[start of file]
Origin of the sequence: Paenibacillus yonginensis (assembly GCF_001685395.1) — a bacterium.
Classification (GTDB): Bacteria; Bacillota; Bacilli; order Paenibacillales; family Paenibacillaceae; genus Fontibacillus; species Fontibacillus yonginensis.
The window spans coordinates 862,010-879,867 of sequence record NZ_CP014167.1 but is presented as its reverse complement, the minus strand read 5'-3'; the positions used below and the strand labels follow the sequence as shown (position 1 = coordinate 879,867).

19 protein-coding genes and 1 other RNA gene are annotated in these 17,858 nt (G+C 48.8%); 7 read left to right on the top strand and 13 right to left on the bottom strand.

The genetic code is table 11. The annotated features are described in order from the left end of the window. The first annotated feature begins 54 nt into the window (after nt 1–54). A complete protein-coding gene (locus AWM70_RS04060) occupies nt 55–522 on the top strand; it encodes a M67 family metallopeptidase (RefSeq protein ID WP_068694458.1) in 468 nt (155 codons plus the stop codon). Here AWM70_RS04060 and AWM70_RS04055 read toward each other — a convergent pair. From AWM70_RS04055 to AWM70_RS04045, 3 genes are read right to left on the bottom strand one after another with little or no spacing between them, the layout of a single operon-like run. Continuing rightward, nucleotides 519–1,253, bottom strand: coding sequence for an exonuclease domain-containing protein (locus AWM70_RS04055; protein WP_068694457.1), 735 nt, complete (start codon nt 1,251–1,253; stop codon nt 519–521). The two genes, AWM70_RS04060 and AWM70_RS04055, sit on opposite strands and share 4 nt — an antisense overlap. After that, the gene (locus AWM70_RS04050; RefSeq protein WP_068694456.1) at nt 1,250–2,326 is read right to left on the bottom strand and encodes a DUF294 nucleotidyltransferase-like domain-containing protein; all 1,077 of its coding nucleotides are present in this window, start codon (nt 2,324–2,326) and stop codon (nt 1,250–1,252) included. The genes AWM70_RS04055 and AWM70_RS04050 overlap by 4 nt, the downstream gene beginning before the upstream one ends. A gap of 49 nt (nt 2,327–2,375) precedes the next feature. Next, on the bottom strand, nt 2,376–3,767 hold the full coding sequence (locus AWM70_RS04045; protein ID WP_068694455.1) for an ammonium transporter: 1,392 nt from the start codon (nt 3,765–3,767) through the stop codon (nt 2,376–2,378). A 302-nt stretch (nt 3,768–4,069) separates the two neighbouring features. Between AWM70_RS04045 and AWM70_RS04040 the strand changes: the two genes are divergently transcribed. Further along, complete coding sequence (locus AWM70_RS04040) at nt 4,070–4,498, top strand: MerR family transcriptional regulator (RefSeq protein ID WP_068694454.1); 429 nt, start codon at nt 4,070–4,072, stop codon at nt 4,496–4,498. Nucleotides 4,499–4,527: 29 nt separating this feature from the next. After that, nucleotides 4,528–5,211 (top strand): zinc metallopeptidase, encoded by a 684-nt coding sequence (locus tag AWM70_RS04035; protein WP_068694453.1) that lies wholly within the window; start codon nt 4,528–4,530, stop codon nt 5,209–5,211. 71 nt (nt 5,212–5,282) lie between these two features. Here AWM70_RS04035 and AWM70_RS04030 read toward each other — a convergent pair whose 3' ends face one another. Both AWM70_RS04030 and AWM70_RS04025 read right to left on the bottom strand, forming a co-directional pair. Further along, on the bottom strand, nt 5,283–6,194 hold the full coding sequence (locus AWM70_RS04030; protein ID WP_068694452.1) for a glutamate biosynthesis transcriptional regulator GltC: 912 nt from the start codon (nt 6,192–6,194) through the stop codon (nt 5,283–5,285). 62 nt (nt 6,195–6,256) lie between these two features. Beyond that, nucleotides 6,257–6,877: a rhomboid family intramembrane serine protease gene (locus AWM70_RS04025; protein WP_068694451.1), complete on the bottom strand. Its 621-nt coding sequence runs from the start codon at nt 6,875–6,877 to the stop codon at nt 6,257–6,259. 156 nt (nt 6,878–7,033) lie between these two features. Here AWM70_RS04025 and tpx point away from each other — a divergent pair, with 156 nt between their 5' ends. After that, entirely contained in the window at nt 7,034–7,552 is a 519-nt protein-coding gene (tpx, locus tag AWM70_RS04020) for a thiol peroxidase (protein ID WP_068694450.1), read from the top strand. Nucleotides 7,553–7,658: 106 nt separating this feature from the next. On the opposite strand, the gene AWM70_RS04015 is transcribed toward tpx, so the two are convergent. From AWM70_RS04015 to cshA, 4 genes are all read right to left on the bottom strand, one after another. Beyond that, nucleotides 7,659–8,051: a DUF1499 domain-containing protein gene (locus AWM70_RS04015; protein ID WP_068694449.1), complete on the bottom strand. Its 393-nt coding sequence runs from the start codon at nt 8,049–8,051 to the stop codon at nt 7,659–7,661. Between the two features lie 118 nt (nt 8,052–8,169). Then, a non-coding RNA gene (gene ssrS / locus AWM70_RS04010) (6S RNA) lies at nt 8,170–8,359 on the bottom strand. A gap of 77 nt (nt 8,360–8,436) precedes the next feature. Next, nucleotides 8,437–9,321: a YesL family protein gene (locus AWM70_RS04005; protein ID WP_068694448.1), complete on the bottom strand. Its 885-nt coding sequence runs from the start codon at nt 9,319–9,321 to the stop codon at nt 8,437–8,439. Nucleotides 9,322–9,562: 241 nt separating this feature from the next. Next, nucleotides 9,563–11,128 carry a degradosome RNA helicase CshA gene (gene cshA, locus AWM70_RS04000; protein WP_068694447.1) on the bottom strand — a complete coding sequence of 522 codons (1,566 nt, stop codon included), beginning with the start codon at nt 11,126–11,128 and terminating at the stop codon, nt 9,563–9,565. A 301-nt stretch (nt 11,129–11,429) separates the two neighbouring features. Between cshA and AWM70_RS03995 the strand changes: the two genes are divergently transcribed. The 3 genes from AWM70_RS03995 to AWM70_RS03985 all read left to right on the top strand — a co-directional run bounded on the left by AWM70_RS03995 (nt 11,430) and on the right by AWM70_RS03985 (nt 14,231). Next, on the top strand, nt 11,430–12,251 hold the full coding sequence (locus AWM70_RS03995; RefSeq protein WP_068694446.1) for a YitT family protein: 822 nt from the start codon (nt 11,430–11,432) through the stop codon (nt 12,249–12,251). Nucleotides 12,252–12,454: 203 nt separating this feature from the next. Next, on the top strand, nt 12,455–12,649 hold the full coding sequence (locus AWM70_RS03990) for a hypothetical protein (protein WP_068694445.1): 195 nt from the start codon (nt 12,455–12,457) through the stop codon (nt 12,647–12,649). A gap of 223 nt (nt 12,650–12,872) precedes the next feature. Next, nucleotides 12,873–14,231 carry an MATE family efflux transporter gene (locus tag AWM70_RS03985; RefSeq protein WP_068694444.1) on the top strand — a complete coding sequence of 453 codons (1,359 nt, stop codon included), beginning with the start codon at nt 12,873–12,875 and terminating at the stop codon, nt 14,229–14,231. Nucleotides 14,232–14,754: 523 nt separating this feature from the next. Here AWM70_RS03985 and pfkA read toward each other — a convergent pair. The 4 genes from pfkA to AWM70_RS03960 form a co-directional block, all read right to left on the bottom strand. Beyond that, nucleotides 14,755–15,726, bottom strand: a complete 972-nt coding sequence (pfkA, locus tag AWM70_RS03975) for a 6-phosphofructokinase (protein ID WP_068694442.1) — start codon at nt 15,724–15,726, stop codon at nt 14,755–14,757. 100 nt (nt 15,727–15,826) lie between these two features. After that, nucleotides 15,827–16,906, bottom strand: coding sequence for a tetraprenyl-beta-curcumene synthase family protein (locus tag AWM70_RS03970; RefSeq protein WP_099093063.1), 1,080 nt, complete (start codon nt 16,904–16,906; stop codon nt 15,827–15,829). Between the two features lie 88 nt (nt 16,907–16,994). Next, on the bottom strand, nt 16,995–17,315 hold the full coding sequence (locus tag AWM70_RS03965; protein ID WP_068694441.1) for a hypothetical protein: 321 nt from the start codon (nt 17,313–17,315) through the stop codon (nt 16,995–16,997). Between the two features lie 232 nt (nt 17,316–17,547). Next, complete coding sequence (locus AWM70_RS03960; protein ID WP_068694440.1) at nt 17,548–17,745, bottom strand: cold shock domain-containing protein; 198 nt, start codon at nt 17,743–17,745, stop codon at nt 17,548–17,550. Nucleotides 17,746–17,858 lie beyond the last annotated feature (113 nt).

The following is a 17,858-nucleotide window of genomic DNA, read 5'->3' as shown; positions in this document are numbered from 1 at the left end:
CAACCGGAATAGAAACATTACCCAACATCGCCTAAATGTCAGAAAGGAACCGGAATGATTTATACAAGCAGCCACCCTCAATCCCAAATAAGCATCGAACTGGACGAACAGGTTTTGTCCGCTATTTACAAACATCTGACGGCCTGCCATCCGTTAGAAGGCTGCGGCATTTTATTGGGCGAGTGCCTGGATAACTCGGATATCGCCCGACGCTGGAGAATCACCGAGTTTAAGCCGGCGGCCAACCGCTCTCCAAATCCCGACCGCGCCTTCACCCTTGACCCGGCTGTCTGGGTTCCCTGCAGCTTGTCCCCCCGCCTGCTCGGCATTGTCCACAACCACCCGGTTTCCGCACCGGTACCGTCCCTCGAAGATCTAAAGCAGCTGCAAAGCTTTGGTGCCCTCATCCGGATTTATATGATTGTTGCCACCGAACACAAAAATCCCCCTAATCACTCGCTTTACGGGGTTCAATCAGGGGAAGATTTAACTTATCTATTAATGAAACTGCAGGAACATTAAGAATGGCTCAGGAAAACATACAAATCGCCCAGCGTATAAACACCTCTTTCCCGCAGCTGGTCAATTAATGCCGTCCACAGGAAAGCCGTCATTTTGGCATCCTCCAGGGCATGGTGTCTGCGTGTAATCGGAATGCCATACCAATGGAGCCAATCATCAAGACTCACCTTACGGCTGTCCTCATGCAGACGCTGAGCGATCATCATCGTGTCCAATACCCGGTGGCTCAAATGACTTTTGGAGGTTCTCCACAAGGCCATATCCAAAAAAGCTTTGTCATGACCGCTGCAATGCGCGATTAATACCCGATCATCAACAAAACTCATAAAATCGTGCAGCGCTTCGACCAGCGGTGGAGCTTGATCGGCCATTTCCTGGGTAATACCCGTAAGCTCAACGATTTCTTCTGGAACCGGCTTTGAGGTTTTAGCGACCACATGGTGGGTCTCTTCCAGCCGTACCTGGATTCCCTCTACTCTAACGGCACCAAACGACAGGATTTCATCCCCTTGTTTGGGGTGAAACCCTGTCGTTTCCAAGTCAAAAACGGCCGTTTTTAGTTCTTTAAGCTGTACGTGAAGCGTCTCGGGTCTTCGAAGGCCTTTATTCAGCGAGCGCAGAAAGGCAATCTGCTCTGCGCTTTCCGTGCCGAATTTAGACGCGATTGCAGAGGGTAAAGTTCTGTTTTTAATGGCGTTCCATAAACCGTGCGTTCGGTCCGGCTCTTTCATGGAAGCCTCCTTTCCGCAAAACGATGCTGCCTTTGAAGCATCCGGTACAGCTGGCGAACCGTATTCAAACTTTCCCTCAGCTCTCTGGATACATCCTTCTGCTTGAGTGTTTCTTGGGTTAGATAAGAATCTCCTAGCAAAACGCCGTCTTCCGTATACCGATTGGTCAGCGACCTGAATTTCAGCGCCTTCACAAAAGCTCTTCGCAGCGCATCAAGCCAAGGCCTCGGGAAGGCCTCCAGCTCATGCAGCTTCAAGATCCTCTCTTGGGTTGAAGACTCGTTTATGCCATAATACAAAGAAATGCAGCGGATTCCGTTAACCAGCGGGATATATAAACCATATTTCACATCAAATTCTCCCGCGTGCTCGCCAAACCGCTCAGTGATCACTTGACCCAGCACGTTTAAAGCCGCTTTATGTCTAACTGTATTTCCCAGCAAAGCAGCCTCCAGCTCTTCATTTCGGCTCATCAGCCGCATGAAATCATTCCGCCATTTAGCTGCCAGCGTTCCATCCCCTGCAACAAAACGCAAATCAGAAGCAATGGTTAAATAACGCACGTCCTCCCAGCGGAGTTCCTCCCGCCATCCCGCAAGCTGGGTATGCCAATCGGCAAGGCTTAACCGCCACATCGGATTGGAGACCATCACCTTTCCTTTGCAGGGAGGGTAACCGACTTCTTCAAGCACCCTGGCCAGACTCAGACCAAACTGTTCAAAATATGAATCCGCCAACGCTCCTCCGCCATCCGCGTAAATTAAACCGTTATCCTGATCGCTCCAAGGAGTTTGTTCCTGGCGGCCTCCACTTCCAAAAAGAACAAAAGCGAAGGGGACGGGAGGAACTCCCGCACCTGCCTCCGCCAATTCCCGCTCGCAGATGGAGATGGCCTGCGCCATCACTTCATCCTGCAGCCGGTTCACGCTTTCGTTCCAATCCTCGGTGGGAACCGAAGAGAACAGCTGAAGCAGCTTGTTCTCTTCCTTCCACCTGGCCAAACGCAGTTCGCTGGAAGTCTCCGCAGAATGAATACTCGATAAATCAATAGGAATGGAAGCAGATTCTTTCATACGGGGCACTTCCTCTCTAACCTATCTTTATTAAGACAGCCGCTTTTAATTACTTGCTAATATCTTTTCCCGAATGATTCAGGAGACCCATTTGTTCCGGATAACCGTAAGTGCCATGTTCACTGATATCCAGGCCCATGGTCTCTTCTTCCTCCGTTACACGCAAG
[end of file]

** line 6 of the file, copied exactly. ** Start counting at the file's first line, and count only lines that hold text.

The following is a 17,858-nucleotide window of genomic DNA, read 5'->3' as shown; positions in this document are numbered from 1 at the left end: